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How the Aerospace Conference PNAA flies into the future – and which role a “hole in the portfolio” plays

The weather was rainy, but information was hot: this year’s PNAA (Pacific Northwest Aerospace Association) Aerospace Conference in Lynnwod, WA, was again the “place to be” for aerospace decision takers who want to know towards which destination the industry is moving to: Located closely to the Boeing plants of Renton (production of all 737 family aircraft) and Everett (wide-body production, including 787), the PNAA had the biggest participation ever, with 500+ participants.

This year’s PNAA topic was “Flying into the future” and 180 member companies joined. They did a good job in including the “young ones without the grey hair”, as PNAA chairman Bill King announced.

In their race for market leadership for “bread and butter aircraft”, the “run rate” gap between Airbus and Boeing was one of the main topics: on the one side, the Boeing 737 run rate of currently 42 per month and as target 57 is lower than the Airbus numbers (with FALs in Europe, Americas and Asia), but generally in a similar ball park. If both major players really execute on their targets, some participants believed it will be difficult for the suppliers to keep up with this increase in cadence.

Kent Fisher, VP purchasing of Boeing Commercial Aircraft, highlighted well the achievements of the Supply Chain as a community, and acknowledged the 762 airplane deliveries in 2015 enabled by the suppliers. But Boeing also says that 48% of their workforce will retire by 2020 (6.000 to 9.000 engineers and technicians). Will they all be replaced?

Richard Aboulafia, the aerospace analyst from TEAL Group, predicts, that the civil aircraft “super cycle” of 12 years is coming to an end: The foreseen growth was questioned due to factors such as falling oil prices and rising interest rates.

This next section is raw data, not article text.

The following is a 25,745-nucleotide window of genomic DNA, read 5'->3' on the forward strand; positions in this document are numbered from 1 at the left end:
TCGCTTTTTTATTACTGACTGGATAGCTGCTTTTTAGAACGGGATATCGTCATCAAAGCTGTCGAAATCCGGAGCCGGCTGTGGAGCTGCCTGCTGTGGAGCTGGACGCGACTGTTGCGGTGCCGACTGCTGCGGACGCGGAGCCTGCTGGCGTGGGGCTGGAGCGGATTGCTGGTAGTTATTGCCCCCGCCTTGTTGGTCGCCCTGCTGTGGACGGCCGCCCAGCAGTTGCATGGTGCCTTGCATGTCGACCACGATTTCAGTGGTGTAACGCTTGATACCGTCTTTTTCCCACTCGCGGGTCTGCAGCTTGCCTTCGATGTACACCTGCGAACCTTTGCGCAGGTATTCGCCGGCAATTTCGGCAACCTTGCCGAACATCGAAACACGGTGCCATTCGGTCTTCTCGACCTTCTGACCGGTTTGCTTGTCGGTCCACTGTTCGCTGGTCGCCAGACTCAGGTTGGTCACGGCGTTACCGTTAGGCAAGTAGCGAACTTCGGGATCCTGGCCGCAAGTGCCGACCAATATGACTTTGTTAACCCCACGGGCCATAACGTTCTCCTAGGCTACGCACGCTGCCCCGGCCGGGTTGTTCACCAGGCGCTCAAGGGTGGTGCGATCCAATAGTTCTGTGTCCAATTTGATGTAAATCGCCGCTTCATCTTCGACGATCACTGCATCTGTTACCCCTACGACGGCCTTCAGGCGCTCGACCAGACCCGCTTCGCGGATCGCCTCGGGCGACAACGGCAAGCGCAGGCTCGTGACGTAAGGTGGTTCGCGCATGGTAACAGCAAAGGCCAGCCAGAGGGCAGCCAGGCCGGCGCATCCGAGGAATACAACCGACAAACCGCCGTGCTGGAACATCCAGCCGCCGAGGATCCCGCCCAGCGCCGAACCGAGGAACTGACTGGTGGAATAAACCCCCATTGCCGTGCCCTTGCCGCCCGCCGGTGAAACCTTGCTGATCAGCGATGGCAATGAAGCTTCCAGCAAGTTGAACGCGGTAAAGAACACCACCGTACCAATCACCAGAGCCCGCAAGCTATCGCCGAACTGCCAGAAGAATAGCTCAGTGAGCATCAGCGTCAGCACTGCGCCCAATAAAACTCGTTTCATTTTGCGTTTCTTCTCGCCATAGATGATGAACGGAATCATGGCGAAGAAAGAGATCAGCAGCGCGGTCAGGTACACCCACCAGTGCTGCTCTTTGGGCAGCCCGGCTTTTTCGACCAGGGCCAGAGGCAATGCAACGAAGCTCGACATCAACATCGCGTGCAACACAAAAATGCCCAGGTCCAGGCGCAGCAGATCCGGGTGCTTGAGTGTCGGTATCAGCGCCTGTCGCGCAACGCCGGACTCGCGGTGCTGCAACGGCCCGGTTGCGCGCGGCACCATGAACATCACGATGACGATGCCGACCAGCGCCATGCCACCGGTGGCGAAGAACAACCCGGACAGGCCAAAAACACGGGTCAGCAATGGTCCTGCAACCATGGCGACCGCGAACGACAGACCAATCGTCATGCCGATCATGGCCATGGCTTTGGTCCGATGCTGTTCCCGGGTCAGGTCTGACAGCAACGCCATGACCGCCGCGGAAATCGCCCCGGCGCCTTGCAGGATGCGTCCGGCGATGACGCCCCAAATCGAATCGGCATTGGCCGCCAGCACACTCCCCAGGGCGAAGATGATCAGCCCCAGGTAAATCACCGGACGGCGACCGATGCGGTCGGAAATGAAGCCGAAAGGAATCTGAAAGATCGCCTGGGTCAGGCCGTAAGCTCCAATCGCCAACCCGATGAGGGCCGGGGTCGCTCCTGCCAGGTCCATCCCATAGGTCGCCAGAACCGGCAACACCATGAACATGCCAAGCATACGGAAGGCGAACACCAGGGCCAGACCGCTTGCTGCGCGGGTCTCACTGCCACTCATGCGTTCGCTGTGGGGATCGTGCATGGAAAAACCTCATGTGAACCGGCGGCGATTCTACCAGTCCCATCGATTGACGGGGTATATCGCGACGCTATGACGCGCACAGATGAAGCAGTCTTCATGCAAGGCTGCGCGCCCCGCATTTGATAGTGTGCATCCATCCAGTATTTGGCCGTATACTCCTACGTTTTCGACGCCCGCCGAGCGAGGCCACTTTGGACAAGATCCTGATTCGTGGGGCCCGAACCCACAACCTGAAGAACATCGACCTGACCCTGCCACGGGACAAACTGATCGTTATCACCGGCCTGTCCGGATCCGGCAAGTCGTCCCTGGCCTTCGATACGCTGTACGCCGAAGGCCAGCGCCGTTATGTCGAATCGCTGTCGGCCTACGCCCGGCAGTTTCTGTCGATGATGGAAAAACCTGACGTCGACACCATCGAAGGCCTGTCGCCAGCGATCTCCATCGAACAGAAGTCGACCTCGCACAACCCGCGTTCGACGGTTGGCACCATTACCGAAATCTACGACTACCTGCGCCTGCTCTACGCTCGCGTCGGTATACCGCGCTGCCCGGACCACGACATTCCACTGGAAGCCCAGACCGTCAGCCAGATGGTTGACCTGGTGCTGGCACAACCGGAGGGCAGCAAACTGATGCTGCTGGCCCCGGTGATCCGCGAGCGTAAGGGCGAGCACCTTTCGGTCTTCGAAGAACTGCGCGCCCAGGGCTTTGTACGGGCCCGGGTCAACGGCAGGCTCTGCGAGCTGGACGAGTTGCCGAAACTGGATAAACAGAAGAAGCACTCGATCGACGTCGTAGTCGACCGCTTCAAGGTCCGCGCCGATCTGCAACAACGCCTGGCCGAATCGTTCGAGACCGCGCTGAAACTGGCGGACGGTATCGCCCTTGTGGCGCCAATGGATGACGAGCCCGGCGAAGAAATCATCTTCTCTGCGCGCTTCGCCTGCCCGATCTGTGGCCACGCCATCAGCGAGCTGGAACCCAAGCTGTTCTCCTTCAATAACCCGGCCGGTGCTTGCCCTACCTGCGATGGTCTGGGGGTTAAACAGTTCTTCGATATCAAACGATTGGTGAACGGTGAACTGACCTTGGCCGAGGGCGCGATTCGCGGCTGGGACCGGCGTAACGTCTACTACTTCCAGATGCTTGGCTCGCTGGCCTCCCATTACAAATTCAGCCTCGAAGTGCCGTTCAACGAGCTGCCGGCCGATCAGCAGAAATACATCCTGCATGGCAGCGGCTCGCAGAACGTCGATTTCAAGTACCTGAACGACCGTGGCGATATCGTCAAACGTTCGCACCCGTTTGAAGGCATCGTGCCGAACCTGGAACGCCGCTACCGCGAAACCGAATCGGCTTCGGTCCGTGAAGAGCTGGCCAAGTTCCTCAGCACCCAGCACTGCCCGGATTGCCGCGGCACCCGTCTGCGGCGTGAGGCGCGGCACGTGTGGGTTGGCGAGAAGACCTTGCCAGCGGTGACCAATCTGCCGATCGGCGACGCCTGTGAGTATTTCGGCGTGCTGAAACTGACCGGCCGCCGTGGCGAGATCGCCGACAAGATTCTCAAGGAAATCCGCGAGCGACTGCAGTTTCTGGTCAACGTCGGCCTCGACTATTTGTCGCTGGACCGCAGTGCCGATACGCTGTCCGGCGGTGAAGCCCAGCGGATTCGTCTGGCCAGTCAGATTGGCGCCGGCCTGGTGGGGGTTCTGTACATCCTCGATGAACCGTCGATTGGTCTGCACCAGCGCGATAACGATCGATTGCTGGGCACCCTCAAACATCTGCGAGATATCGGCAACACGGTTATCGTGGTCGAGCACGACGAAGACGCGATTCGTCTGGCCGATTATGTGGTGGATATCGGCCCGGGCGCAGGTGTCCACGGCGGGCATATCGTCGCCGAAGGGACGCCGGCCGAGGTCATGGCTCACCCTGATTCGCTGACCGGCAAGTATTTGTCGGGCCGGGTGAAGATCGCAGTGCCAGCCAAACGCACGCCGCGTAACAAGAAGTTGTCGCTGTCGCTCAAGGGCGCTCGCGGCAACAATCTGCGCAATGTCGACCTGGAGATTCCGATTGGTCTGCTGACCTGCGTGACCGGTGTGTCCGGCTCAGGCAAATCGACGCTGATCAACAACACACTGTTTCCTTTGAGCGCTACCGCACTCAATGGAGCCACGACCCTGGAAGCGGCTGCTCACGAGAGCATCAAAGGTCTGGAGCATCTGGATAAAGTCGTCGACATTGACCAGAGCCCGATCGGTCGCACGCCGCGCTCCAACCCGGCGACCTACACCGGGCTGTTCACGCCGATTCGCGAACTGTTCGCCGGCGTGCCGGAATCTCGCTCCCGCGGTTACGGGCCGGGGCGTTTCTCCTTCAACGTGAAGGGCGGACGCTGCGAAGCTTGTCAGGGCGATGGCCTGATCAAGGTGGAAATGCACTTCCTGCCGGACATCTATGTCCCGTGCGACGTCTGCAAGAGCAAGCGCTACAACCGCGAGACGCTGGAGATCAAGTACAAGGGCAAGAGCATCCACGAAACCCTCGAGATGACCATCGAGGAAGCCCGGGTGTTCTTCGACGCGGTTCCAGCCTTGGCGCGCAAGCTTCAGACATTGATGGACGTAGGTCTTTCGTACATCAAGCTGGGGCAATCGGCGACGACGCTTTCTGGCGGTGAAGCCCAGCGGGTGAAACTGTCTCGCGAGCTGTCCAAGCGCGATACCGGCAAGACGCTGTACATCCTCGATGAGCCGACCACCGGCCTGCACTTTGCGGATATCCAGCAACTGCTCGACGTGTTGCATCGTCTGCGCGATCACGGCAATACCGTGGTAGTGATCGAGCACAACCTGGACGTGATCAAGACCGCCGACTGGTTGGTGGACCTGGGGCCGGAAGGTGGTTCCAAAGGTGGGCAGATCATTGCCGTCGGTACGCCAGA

One of the most discussed slides of the PNAA 2016 was presented by Simon Pickup, VP Marketing of Airbus showing a hole in the Boeing model portfolio, where the A321 NEO is heavily stealing market share from Boeing. This was promptly published in the next day’s Seattle Times, together with an announcement of Boeing cutting their workforce in 2016 due to extreme cost reduction requirements.

3D printing in Aerospace

A technological hot topic was the 3D printing presentation explaining that it means much more than just copying current classically produced parts: it allows weight reduction, formerly impossible geometric manufacturing results, and much cheaper design changes. Apparently, Airbus plans to produce 30 tons of material in 3D by 2018. For the digital supply chain this means ever more data exchange on the parts.

Interestingly enough, the Boeing representative in Renton said, that they could ramp up production right now, but the supply chain would be the one reason, why they did not do so. Also Alan Young, VP SC at Spirit Aerosystems, confirmed that 360 million USD at Spirit have been invested to support the ramp ups. Bruno Ferrand, CEO of Latécoère America, pointed out that supply chain integration is for him the way to achieve a sustainable growth.

Supply chain digitalization in Aerospace

Supply chain digitalization has also gained momentum. Since 2012, more than 1.200 suppliers have been actively aligning deliveries on the supply chain collaboration platform AirSupply, with approximately one dozen buying companies (i.e. Thales, Safran, Liebherr, Stelia, Premium Aerotech, EFW, Labinal,…) who in return use this same solution with their customers (i.e. Airbus, Dassault, Airbus Helicopters, ATR). This trend will continue also in the future.

The driving force of the German delegation was again Norbert Steinkemper, Niedersachsen Aviation, who was well recognized at the delegation reception by Jim Sheehan, Vice Chairman PNAA, and in the plenary session. Together with his counterpart from Southern Germany, Bert Stegkemper, Norbert is also driving the German aerospace supply chain excellence initiative “SCE” “Flying into the future” is challenge and promise in one – despite a hole in the portfolio.

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